MK Dons are facing an uphill struggle to be accepted, writes Tom Davies
Attempts by supporters of the Milton Keynes Dons franchise to integrate themselves into the wider football fan movement have received their first knockback, with the rejection by the Football Supporters’ Federation of a membership application from the club’s supporters’ association. The FSF’s annual conference in May voted to refuse the MK Dons supporters’ application until the football authorities had tightened their rules on clubs moving grounds and disposing of stadiums (something the League have since acted upon) and until MK Dons stopped claiming the history and honours of Wimbledon FC as their own.
The initial motion was brought by the FSF’s national council, who argued that affiliation from supporters of the club widely regarded as having stolen the identity of Wimbledon “would send out completely the wrong message about football franchising before we have won the battle to ensure that this can never happen again”.
The Wimbledon Independent Supporters’ Association – fans of AFC Wimbledon, that is – successfully proposed the amendment calling for the “return” of the honours to south-west London.
The Milton Keynes Dons Supporters’ Association feel they should be shared, arguing that “both sets of supporters [MK Dons and AFC Wimbledon] have equal rights” to them. Their chairman, John Brockwell, said: “We are trying to get an exact definition of what they feel are the honours of the club and what they refer to as the ‘community of Wimbledon’. Is it the community that supported Wimbledon Football Club or the area of London, which is a completely different thing?”
WISA see it in more straightforward terms. “The history and honours of Wimbledon were won before the transfer of the League place in May 2002,” said spokeswoman Gail Moss. “Wimbledon has a very strong identity and we think most people would understand what the community of Wimbledon means.”
The issue is more than symbolic. While two clubs claim the same history, the issue of who legitimately speaks for it becomes crucial and was at the root of the decision of Supporters Direct, the government-aided body that oversees the establishment of fans’ trusts in Britain, to refuse MKDSA’s request for help in establishing a trust. Supporters Direct’s rules stipulate that they can only provide help and financial support to one trust per club. As SD had already assisted fans of Wimbledon in establishing the Dons Trust in 2002, they could not provide similar backing to MK Dons fans while they were linked, in the eyes of the Football Association, to the same club.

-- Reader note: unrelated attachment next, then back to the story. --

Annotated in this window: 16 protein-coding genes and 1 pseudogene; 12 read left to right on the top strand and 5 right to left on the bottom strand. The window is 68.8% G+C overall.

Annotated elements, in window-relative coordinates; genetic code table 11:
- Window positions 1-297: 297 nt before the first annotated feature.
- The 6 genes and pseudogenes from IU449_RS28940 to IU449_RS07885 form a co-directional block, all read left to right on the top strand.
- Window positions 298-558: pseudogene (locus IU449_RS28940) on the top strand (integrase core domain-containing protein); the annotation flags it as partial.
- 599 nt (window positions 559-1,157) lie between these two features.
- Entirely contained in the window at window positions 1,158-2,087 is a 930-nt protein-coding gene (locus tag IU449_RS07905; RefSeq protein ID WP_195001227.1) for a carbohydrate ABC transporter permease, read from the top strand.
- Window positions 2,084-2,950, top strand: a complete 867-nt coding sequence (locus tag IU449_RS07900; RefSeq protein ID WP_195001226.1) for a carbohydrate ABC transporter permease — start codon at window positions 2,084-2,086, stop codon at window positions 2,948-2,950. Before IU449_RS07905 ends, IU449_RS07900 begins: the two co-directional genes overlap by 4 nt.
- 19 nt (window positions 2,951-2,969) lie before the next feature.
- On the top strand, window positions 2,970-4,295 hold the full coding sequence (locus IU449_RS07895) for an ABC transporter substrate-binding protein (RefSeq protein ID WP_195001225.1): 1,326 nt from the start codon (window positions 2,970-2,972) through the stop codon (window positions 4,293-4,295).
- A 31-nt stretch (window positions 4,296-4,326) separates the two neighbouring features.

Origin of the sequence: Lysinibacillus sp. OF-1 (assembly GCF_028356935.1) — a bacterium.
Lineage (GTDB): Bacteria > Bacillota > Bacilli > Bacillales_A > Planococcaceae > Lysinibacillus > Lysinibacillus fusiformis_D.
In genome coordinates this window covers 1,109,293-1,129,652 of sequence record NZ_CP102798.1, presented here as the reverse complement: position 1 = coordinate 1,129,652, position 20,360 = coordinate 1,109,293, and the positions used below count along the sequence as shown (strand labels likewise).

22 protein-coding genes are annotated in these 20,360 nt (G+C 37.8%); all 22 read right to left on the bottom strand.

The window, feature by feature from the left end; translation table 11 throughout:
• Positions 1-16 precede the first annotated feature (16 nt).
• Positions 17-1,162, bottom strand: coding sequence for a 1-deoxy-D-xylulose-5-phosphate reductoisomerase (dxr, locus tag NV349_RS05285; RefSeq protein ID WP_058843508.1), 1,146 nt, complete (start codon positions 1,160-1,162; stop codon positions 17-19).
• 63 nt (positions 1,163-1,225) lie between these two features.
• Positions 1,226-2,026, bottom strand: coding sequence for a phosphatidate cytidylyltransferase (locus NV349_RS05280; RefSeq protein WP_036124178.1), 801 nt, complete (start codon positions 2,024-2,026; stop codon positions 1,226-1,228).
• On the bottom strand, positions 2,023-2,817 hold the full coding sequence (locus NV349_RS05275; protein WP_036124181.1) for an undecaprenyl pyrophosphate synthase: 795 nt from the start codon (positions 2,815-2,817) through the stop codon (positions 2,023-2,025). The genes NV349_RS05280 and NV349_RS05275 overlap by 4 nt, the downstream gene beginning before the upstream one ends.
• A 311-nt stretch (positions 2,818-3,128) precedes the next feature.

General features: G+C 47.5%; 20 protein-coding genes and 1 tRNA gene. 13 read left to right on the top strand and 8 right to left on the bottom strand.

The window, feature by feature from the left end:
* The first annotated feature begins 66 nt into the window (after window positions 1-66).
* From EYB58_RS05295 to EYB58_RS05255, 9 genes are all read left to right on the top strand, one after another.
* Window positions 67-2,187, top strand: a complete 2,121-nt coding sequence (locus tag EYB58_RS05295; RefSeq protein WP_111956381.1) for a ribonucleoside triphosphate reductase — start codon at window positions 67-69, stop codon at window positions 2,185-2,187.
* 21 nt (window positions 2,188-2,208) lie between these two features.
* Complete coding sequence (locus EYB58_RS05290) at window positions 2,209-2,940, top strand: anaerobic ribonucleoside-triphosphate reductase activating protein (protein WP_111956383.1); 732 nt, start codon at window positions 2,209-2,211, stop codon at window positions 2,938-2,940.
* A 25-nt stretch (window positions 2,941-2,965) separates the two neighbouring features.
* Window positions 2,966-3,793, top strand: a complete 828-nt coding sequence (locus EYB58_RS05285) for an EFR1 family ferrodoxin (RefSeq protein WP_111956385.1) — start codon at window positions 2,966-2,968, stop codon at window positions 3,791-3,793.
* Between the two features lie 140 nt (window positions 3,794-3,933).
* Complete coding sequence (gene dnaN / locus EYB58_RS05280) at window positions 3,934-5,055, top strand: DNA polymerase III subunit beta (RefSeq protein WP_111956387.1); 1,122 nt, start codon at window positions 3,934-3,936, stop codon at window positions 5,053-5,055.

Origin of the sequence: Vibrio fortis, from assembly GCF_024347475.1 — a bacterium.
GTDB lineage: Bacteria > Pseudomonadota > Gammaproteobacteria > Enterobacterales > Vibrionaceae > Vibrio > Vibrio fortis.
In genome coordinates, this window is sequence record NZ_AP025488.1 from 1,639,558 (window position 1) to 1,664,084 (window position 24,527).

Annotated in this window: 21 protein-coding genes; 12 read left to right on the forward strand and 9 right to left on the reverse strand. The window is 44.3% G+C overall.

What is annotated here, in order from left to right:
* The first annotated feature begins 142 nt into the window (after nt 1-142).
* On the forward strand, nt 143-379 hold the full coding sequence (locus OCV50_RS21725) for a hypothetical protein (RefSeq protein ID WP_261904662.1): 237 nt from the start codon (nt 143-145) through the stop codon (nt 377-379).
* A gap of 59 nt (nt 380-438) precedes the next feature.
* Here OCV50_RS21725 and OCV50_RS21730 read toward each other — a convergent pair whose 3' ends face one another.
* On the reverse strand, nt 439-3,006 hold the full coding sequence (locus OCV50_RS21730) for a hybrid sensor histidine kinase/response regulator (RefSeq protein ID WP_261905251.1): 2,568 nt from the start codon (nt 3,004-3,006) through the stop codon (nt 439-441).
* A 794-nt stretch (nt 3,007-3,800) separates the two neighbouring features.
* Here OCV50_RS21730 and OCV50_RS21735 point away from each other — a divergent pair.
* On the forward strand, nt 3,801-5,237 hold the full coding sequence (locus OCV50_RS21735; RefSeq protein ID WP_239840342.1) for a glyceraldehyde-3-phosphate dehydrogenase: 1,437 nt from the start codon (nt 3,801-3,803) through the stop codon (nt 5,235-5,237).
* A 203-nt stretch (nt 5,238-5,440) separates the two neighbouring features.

The alternative – admitting that their club were no longer linked to the old Wimbledon – would of course mean supporters of the franchise admitting that their club had been parachuted into the Football League without ever winning promotion.
WISA regard MK Dons fans as being complicit in the theft of their club from Wimbledon. “They have shown complete disloyalty to the former Wimbledon fans and indeed to fans of any club which is in danger of being taken from its community,” said Moss. “So why should they be accepted into a fans’ organisation? As it is, MK Dons fans can still join the FSF as individuals, so are not banned altogether.”
MKDSA stress their opposition in general to the extension of franchising elsewhere and their desire to be represented as a fans’ group like any other, promoting the virtues of supporting a local club and the settling of the club in a community, where they insist support is growing.
“Us joining would have created a powerful voice at both ends of the spectrum,” said Brockwell. “Our move was allowed because of the way the rules were at the time. It’s a very, very unique case. Wimbledon had been playing out of their area for 11 years.”
MKDSA also point out that, since the FSF conference vote, the Football League have introduced a new rule stipulating that ground moves must be “appropriate, having in mind the relationship (if any) between the locality with which by its name or otherwise the applicant club is traditionally associated”.
WISA are not entirely convinced. Moss said: “The recent changes are welcome, but they still wouldn’t necessarily prevent franchising. For instance, a rule which stops a club moving more than ten miles away from its conurbation was in force when Wimbledon FC got permission to move to Milton Keynes, but the move still went ahead.”
While the FSF’s own motion admitted that there may come a time when a line will have to be drawn under the whole affair, opinions run so high – and the principle of opposition to franchising is so fundamental – that such a time is likely to be a way off yet.
From WSC 222 August 2005. What was happening this month